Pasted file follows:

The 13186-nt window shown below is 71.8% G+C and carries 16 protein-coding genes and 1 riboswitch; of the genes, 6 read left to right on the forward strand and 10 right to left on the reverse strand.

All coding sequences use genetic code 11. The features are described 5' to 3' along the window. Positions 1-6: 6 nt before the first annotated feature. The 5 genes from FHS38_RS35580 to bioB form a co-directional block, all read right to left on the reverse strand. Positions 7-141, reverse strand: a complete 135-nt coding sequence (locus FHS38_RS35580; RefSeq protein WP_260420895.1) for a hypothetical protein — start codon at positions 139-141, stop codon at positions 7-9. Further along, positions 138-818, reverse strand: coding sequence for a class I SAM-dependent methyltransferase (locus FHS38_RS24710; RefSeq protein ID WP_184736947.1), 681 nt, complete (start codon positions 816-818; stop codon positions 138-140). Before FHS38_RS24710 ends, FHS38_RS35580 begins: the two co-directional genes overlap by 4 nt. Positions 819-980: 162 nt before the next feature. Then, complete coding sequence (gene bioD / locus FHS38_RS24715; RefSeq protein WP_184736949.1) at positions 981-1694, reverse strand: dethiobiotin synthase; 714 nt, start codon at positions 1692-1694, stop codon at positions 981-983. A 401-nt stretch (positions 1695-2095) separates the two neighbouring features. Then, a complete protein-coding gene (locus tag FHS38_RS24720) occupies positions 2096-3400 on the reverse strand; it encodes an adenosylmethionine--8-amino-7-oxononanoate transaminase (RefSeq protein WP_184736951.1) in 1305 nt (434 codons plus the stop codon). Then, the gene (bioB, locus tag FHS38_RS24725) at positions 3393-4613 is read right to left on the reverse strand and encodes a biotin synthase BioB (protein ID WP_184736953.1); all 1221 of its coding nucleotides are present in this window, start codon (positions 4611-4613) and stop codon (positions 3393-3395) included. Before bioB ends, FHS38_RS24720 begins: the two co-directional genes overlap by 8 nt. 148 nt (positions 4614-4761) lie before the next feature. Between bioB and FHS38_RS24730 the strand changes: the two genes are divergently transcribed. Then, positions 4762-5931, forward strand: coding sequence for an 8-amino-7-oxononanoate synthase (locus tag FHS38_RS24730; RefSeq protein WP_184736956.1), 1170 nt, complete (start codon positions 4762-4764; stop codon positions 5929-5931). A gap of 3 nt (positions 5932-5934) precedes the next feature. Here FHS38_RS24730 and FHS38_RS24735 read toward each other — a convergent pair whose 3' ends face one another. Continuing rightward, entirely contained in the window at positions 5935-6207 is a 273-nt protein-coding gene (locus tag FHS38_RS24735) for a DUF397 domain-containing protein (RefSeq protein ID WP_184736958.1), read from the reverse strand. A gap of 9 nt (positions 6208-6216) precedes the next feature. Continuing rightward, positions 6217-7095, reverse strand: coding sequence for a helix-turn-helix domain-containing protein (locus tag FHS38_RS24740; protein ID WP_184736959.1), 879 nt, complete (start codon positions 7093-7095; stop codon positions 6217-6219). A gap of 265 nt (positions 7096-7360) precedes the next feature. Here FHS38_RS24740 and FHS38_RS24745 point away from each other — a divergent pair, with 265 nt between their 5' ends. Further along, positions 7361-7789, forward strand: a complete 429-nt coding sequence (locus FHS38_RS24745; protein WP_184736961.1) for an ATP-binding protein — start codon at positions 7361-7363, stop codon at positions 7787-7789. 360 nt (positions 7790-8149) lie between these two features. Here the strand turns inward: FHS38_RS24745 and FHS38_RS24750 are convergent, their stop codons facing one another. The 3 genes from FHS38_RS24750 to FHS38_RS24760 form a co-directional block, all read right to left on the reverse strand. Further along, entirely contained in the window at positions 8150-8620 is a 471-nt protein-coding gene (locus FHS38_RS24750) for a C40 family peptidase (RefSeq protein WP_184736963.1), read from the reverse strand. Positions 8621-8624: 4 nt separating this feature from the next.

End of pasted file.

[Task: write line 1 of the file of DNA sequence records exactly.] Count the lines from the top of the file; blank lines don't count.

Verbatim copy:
The 13186-nt window shown below is 71.8% G+C and carries 16 protein-coding genes and 1 riboswitch; of the genes, 6 read left to right on the forward strand and 10 right to left on the reverse strand.